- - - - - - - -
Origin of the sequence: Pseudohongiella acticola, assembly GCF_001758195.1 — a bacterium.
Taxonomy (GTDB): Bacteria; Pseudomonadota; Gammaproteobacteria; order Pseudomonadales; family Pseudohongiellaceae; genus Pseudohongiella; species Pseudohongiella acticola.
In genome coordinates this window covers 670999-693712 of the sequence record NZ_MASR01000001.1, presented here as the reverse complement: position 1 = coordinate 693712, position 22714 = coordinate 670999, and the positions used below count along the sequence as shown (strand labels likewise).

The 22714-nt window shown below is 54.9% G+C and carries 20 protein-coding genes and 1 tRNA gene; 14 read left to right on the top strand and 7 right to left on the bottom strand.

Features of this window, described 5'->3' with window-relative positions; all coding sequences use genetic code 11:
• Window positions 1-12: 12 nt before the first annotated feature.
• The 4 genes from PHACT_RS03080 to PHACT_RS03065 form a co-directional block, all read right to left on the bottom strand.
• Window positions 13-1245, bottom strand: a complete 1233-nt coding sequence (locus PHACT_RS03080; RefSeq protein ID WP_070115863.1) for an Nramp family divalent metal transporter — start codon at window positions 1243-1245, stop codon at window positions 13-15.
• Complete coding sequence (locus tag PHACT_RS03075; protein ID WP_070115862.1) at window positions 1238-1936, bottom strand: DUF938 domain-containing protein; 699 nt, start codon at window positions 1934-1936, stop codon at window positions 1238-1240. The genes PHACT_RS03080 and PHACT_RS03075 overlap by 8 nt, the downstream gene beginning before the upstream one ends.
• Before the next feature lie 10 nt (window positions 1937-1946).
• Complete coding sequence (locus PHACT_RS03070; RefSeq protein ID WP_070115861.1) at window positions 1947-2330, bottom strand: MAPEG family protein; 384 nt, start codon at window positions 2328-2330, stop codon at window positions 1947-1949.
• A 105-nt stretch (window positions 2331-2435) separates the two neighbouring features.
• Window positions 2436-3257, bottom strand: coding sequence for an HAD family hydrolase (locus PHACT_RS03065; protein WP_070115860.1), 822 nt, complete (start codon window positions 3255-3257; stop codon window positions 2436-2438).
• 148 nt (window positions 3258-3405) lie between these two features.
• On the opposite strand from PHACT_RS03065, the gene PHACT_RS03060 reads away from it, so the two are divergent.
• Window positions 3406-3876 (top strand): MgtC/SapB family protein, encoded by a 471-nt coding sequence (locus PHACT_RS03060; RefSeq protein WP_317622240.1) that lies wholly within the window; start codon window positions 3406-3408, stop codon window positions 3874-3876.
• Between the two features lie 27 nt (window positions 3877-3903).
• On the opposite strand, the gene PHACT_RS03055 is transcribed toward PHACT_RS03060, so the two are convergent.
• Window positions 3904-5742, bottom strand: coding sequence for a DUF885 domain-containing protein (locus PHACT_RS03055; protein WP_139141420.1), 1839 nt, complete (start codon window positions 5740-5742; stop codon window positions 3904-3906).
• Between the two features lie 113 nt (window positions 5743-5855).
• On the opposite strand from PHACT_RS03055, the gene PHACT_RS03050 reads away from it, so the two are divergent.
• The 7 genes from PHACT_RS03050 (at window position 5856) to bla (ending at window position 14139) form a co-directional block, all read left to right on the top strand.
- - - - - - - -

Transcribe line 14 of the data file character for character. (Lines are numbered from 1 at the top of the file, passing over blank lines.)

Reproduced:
• 148 nt (window positions 3258-3405) lie between these two features.